Under the spotlights and in front of a single microphone on stage at Westminster High School, a parent, teacher and student wondered aloud about the successful, athletic and popular teen-ager who sustained severe brain damage from a heroin overdose.
"One minute we're kicking back, and the next minute you're gasping for air," said Andy Aitken, 18, in his role as the fictitious overdose victim's best friend during a staged presentation for hundreds of parents at last week's back-to-school night.
"I wanted to call 911 right away, but everybody was like, `Man, just give him a minute. He'll be all right. We don't want the cops coming here.' We all had a lot at stake, you understand? We could have been arrested, had records, and I don't even want to think about what my parents would have done."
The theatrical reading is the latest installment in what has become a local drug-awareness group's annual attempt to jolt complacent parents out of thinking that substance abuse issues will never afflict their children.
This year's haunting dialogue is based on real journal entries written by Thomasina Piercy in the weeks and months after her oldest son, Michael DePinto, a 6-foot-6-inch Westminster High graduate and basketball player, died of a heroin overdose. The 19-year-old's friends dropped him off at his parents' empty apartment on a cold evening in March 1999 even though it appeared he was struggling with the effects of the heroin. They later told Piercy that the fatal dose was probably her son's first.
"The trend in this county and nationally is to drop your friend off and not use your cell phone to call 911 because kids believe they're going to get in trouble and because they believe in their heart - they convince themselves - that their friend is going to be OK," said Piercy, principal of Mount Airy Elementary School and founder of a county branch of a parental awareness group called Not My Kid.
"They need to make the call," she added in an interview after last week's presentation at her son's alma mater. "Don't just drop them off. Make the call. That's what it's all about."
Organizers with Not My Kid - now in its third year in Carroll County - have recruited more than 250 skit participants this year for theatrical presentations at about 40 back-to-school and meet-the-teacher gatherings at elementary, middle and high schools across the county. Hoping to discourage kids from keeping problems - theirs or their friends' - to themselves, the parents coalition is trying to draw even more attention to the 24-hour hot line established last year.
The telephone number is printed on every high school student's school-issued identification card and on book covers distributed by the system. The phone line is staffed by adults with a complete list of phone numbers for the county's treatment programs, counseling programs and other substance abuse services. It is not associated with any law enforcement agency, although staffers will urge callers to dial 911 if they or their companions need emergency medical treatment.
When Piercy's son appeared in her dreams about a month after he died, she understood the nine words he spoke - "It's not what you say, it's what you do" - to be a warning against complacency and inaction. She was struggling at the time with whether to talk publicly about his death and interpreted his words as encouragement to use his experience with heroin to warn others.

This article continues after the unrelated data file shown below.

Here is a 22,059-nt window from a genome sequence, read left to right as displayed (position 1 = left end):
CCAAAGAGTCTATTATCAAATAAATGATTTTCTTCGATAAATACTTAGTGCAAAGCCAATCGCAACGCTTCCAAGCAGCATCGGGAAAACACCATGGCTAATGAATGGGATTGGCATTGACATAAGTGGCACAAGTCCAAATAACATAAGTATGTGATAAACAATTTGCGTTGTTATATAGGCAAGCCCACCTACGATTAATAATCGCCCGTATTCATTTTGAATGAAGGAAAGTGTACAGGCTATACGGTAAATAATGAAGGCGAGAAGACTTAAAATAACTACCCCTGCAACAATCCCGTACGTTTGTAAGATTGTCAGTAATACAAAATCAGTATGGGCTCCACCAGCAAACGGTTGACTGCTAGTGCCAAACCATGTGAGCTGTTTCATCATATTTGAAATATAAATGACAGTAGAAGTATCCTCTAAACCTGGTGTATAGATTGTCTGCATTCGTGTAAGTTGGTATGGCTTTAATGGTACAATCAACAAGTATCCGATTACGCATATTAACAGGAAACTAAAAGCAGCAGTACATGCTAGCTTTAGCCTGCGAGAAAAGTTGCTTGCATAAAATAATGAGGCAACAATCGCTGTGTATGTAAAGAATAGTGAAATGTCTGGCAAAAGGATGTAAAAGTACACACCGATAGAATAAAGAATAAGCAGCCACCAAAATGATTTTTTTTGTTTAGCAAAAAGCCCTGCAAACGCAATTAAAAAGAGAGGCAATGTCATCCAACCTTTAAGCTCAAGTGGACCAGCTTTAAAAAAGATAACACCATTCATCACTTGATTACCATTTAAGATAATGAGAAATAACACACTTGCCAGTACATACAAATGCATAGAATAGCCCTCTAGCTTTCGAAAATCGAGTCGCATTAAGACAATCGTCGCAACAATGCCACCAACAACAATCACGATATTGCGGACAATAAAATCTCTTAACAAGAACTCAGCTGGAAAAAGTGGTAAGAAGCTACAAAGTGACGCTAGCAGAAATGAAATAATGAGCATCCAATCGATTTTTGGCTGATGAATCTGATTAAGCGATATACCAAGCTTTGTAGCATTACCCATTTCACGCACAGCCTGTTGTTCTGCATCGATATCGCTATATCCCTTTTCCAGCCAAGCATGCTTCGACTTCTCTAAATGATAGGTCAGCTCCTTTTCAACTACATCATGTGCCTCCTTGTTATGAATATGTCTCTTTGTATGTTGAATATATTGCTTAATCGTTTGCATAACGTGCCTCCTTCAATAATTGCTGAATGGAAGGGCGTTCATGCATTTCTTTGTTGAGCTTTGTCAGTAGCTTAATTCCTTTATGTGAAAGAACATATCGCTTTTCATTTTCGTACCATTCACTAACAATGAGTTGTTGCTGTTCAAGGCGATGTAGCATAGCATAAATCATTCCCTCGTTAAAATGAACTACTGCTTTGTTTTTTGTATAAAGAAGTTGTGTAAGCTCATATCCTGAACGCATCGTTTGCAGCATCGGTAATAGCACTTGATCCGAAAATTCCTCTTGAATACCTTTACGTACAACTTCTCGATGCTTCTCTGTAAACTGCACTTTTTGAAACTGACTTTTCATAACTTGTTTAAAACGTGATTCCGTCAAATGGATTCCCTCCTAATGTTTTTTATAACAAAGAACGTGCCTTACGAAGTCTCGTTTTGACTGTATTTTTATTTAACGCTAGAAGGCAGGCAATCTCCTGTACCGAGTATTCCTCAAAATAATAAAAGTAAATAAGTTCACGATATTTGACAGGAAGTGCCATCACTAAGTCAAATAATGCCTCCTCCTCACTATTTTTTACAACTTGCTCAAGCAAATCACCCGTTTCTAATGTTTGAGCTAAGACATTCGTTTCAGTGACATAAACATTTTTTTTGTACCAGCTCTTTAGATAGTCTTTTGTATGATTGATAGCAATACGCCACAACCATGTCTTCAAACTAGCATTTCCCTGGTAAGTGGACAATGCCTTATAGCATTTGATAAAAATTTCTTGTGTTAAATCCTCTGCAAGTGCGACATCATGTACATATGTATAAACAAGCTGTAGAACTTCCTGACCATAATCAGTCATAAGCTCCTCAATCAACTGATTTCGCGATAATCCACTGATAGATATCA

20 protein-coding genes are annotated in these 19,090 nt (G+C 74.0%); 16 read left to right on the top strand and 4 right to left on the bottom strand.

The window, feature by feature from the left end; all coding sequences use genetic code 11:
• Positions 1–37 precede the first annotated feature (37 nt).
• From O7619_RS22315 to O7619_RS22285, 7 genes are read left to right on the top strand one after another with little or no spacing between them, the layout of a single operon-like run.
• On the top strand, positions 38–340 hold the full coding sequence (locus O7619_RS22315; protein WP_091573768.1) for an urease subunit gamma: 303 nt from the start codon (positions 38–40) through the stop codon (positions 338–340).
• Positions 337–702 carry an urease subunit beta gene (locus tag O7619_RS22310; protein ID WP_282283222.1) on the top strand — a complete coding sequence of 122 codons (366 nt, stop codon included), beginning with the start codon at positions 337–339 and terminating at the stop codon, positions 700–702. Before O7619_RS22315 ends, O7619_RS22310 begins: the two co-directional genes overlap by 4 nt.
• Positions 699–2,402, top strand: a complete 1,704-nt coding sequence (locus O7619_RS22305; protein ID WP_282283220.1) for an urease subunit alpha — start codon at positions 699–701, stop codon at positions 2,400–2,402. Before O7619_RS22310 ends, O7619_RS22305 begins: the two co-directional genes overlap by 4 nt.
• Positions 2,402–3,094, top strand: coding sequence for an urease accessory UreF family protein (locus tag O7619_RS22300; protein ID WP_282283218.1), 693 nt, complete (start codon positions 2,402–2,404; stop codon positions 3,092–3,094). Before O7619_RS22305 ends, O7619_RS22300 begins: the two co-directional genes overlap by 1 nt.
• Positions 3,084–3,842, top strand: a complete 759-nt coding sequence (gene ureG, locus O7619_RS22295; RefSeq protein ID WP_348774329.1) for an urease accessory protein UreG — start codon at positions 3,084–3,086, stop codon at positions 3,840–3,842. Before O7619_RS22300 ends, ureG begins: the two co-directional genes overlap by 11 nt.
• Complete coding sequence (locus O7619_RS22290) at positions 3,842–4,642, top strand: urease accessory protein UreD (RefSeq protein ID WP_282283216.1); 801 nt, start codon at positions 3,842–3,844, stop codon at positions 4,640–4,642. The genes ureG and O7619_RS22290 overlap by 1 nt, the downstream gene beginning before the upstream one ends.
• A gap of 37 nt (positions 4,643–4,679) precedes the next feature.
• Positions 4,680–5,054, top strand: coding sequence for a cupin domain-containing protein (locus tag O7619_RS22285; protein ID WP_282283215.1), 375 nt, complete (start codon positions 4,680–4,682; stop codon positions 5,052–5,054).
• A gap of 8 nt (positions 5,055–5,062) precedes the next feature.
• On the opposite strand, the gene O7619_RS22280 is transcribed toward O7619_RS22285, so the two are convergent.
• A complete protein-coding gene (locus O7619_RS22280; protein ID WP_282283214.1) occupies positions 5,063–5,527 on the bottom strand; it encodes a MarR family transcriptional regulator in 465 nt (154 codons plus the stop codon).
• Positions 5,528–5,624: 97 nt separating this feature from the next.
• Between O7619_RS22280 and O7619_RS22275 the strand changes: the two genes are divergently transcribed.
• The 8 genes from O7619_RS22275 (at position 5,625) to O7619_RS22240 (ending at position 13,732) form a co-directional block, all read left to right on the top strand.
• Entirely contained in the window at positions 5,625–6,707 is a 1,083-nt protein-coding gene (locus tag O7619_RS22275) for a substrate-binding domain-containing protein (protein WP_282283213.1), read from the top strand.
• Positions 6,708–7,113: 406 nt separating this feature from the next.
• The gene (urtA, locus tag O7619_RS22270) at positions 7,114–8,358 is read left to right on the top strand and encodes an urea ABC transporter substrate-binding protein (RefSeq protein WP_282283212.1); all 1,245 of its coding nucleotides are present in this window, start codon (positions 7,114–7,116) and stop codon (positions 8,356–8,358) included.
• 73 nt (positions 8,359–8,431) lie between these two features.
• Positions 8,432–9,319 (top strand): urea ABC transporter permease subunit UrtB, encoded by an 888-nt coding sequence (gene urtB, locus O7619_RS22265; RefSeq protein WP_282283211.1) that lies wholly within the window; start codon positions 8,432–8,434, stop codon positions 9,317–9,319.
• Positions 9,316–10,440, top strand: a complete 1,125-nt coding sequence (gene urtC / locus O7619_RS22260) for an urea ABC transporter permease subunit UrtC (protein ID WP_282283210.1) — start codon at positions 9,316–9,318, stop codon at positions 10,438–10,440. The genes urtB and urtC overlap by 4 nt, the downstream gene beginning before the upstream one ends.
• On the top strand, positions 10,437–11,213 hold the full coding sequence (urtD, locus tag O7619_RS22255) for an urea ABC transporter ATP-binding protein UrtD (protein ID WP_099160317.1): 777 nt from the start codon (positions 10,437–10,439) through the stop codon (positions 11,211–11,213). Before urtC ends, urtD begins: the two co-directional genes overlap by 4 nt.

Now, more than four years later, Piercy has gleaned additional layers of meaning from her son's admonition - that even when kids tell their parents they have no intention of using drugs, as DePinto told Piercy two months before his death, parents must remain vigilant in responding to their children's actions rather than their promises.
"He was telling me, `Parents, don't believe it,' " Piercy said. "It's not what you say. It's what you do. `I said I never wanted to use heroin. But I did.' "
It's a refrain that Piercy and her dedicated troupe of law enforcement officers, community leaders, high school drama students and families affected by substance abuse have incorporated into presentations.
This year's skit - like the Not My Kid program - also confronts parents' assumptions that children who fall victim to drugs look a certain way, don't earn good grades and reside on the periphery of their children's worlds.
"You were smart, motivated, a good athlete, a fine student. From all appearances, you looked like you had it all together," said Kathy Schnorr, a Liberty High drama teacher, in her role as the overdose victim's instructor. "Was there something I missed? You just didn't seem like the type of person who would waste his time with drugs. ... Is there some way I could have stopped you?"
The presentations have drawn the attention of Not My Kid organizers in Phoenix, where community activists offer a variety of programs and online resources for parents whose children are struggling with suicide, drug abuse, eating disorders and depression.
"Society has kind of nurtured the thought that you're a bad parent if one of these things happens to your kids. We need to change that message," said Piper Finley, executive director of Not My Kid in Phoenix.
She said parents need to stop tuning out warnings about drug abuse and other crises afflicting teen-agers, either because they're in denial that their child has a problem or because admitting such a weakness would reflect badly on them.
The Not My Kid presentations in Carroll County public schools, Finley said, are just the way to do that.
"Five minutes is not a lot of time," she said of this year's theatrical reading. "But it paints a picture that stays with people, and maybe six months from now, when a parent hears themselves say, `Not my kid, it's not happening to my kid,' this group will have planted a seed for them to remember."